A Reading Challenge List for 2020

Well, I wasn\’t going to join in any challenges this year but I changed my mind. I have a range of books I\’d really like to read which includes classics, non-fiction (I\’ve been a bit slack with these in recent years), and unusual for me, I\’d like to tackle some modern titles, my \’uncomfortable\’ reads.
I also have some \’slow cooker\’ reads that will probably take me all year to get finished. They\’re either whoppers, need to be read methodically and lingered over, or are books that are designed to be read at certain times of the year or over the course of a year. The books below are what I\’m planning to read slowly:
War & Peace by Leo Tolstoy 

Shakespeare for Every Day of the Year, edited by Allie Esiri

At The Still Point, compiled by Sarah Arthur

God in the Dock by C.S. Lewis; compiled in 1970

I decided to go with this new Classic Book Challenge at The Broken Spine:
These are the Challenge Prompts I\’d like to use with some ideas of what I might read:
* Read a classic over 500 pagesWar & Peace by Leo Tolstoy

* Read a classic that takes place in a country other than where you live

* Read a classic in translation
–  The Death of Ivan Ilych by Leo Tolstoy  

* Read a classic by a new to you author – ? Portrait of a Lady by Henry James

* Read a book of poetry – Robert Burns

* Read a classic written between 1800-1860 – ? something by Elizabeth Gaskell

* Read a classic written by a woman – The Making of a Marchioness by Frances Hodgson Burnett   

* Read a classic novella – The Picture of Dorian Gray by Oscar Wilde 

* Read a classic nonfiction – ? something by C.S. Lewis or A.W. Tozer




See Book\’d Out for details of this Non-Fiction Challenge. Here are some books I\’d like to read:

H is For Hawk by Helen Macdonald (2014)

Pilgrim at Tinker Creek by Annie Dillard (1974)

Atomic Habits by James Clear (2018)

The Body: A Guide for Occupants by Bill Bryson (2019)

Big Sister, Little Sister, Red Sister by Jung Chang (2019)

The Story of My Boyhood & Youth by John Muir (1913)

A Philosophy of Education by Charlotte Mason (1925)

The Lives of the Artists by Giorgio Vasari (c. 1568)

Modern fiction I\’d like to read this year:

Lila by Marilynne Robinson (2014) 

5th February – Updated to add this challenge which I\’ve done for the past five years. I haven\’t decided on the books yet but I\’d like to include some of these:

* The Return of the Native by Thomas Hardy

* Gentian Hill by Elizabeth Goudge

* Sense & Sensibility by Jane Austen

* The Murder at the Vicarage by Agatha Christie

Thought by Mikhail Nesterov (1900)

15 thoughts on “A Reading Challenge List for 2020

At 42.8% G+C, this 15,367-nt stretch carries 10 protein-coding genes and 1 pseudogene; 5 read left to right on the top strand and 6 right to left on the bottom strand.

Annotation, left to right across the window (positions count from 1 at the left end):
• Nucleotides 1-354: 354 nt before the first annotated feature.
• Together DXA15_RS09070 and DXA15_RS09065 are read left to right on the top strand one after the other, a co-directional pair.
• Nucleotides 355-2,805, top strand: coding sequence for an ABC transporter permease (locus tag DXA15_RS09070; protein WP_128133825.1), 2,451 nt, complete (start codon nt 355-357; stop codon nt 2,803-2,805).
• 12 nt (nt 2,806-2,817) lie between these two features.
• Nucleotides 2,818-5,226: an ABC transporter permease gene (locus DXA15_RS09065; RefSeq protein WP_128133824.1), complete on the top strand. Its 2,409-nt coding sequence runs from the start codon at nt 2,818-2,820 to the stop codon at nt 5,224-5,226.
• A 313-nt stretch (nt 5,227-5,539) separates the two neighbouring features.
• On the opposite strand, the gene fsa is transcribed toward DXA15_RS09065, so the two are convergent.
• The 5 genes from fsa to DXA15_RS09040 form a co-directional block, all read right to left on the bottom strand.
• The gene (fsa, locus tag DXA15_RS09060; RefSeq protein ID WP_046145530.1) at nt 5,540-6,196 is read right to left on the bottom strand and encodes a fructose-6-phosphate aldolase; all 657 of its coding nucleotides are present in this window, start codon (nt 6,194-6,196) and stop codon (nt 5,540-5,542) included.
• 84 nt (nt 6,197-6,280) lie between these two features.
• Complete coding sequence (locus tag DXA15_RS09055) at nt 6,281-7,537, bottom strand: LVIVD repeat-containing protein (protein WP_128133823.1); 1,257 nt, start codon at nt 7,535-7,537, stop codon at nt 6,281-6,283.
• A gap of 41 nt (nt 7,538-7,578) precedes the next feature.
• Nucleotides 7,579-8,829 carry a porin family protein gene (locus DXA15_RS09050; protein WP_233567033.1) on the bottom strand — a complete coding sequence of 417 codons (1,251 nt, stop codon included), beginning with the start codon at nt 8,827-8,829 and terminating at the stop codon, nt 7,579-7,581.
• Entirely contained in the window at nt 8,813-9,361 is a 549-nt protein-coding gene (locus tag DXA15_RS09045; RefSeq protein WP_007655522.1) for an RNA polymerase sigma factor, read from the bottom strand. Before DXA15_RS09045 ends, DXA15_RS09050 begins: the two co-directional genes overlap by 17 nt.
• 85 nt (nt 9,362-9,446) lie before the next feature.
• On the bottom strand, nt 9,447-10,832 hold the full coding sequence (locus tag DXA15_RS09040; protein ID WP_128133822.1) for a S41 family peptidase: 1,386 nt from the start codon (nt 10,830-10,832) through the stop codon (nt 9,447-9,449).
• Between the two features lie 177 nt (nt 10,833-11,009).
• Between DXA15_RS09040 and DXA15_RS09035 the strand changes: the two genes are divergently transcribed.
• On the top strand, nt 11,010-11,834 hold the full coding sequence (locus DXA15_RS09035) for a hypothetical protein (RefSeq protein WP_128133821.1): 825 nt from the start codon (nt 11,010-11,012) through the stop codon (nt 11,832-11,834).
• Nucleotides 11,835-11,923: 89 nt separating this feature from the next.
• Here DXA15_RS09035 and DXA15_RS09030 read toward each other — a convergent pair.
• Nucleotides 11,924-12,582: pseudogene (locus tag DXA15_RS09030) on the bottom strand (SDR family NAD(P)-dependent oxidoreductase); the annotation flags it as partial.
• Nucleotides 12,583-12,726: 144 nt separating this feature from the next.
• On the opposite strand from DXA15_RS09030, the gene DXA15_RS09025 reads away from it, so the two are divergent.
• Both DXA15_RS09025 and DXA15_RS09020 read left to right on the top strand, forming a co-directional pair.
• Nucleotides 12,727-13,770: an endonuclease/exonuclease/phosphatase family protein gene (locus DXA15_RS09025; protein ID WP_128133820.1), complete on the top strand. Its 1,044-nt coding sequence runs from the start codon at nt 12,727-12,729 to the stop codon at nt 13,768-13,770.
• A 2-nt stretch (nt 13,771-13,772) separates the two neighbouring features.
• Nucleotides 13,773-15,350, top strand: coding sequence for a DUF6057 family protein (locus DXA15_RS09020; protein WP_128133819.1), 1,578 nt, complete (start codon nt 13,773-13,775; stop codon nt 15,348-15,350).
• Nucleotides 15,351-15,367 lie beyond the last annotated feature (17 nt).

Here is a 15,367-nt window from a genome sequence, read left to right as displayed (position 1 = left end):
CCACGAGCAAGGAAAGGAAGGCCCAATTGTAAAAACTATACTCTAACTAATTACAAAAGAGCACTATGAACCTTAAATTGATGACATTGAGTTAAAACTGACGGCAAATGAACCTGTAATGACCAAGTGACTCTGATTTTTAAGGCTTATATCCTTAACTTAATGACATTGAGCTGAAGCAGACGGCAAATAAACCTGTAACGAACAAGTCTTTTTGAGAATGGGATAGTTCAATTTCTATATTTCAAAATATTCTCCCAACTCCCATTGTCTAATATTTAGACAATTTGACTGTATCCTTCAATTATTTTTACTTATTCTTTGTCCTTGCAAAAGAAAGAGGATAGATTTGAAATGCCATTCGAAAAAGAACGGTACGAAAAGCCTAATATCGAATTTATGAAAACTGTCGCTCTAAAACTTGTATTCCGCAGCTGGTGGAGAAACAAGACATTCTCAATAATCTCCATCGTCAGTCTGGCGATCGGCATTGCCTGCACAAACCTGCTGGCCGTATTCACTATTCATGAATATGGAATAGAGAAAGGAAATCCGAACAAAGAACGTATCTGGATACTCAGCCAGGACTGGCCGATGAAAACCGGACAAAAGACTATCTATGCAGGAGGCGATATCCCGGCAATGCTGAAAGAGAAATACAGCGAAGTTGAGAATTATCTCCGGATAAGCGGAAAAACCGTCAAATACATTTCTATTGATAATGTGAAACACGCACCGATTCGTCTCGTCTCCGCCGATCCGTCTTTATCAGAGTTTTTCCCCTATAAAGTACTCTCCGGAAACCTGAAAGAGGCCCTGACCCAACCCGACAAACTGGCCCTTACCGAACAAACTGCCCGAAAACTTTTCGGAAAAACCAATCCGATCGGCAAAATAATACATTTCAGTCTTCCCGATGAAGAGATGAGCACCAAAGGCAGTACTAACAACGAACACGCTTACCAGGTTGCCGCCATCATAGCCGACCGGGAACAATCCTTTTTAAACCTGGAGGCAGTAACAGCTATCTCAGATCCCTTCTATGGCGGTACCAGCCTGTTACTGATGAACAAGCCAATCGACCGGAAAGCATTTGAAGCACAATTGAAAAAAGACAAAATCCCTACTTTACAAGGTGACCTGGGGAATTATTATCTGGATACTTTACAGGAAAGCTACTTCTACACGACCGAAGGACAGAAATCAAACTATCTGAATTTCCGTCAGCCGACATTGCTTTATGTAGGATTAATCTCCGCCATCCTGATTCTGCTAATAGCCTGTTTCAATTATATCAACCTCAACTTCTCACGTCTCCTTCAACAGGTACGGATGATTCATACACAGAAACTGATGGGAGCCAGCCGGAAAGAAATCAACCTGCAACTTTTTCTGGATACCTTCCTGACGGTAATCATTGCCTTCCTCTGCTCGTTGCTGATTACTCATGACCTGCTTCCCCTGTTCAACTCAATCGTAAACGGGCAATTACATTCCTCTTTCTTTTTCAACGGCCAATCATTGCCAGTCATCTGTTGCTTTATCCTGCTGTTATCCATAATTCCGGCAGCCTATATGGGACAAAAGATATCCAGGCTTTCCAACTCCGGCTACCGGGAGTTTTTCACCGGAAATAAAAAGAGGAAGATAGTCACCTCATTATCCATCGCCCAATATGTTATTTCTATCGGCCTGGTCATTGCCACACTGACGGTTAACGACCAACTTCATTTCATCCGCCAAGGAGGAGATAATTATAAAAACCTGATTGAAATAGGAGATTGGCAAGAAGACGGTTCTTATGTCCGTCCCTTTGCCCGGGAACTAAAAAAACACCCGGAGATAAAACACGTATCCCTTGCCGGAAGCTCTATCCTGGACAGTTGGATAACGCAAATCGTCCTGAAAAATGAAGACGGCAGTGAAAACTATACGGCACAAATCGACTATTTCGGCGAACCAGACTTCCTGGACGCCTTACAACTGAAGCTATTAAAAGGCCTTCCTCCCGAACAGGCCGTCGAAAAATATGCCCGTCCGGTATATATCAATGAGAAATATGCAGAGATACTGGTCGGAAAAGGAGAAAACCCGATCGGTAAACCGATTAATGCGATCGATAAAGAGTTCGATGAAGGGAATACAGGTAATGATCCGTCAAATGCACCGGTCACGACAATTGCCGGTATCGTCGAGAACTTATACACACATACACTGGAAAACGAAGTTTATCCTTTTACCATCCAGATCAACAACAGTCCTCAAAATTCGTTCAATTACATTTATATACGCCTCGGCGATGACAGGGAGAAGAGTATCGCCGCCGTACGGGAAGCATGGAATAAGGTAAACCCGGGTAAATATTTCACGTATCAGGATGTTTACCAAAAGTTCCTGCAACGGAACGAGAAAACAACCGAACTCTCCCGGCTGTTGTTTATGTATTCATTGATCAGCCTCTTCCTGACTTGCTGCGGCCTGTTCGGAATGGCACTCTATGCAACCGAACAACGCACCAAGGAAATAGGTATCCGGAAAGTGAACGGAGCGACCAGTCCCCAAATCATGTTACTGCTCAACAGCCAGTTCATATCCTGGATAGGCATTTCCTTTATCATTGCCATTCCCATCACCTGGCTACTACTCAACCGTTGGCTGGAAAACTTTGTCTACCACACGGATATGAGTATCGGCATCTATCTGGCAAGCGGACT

1. Great ideas. I have God in the Dock, and I have read some of the articles or essays in it.I like your prompts and the different categories you chose for yourself. Cheers to a good reading year!


  2. The classic book challenge sounds like fun. Good luck with War and Peace! And Portrait of a Lady by James is one of my favorite books. Of course, not everybody loves Henry James like I do. 🙂


  3. i'd recommend Benjamin Disraeli for the 1800-60 one… i think he's a good writer, anyway… a lot of heavy-weights there: good luck with Henry J. in particular; he's sort of oily – the words kind of slide out w/o a person noticing: hard to pin down the sense…


  4. So glad you'll be doing this.By Hardy, I would recommend Tess, if you haven't read it yet.The last classic nonfiction I read was The Book of Tea (1906). I talked about it here: https://wordsandpeace.com/2020/01/12/sunday-post-20-1-12-2020/ It was really fascinating.H is for Hawk was wonderful – I actually listened to it.I'm not doing this challenge, but I'm part of the Classics Club. You basically make a list of 50 classics you want to read and you have 5 years to do so. And you make your next list when you are done. There's more obviously going on on the site: https://theclassicsclubblog.wordpress.com/


  5. I love a list of books! And you have some good ones here. I particularly am impressed by your NF list. That is one of the areas where I am most challenged as a reader. I think I associate nonfiction with \”boring\” or \”difficult\” and yet when I do get around to reading it, it is usually anything but. H is for Hawk has been on my TBR for ages. Bill Bryson has been a delight every time I've read him, though I've not read your choice. Have you read the other two books by Robinson that come before Lila? I have to read that as well, having enjoyed both Gilead and Home.


  6. Shelleyrae – thanks for organising the challenge.Silvia – anything by C.S. Lewis is good, I think you'd agree. :)Lark – It's the only James book I'm inclined to read.Brian – it was your review that persuaded me to try this one!


  7. Hi Emma, I've been doing the Classics Club Challenge for a few years now.I know I'm possibly in the minority here, but Tess was the only book I've read by Hardy that I really disliked. So fatalistic & depressing, although the writing itself is certainly beautiful. I've enjoyed everything else I've read by him.


  8. Ruthiella, I do enjoy more narrative non-fiction but it's often not written that way. I haven't read the previous two books by Robinson and decided to read Lila because I have a copy of it. Hopefully I don't need to read the other two first??


  9. Hi Carol, What a great lot of books on your list! I read War & Peace as one of last year's challenges. It took me a full three months reading pretty steadily, but was well worth it. Some of Elizabeth Gaskell's are now my very favourites, especially Mary Barton and Wives & Daughters 🙂 I'll look forward to seeing what you think of The Picture of Dorian Gray. I thought it packs a punch for a short book.


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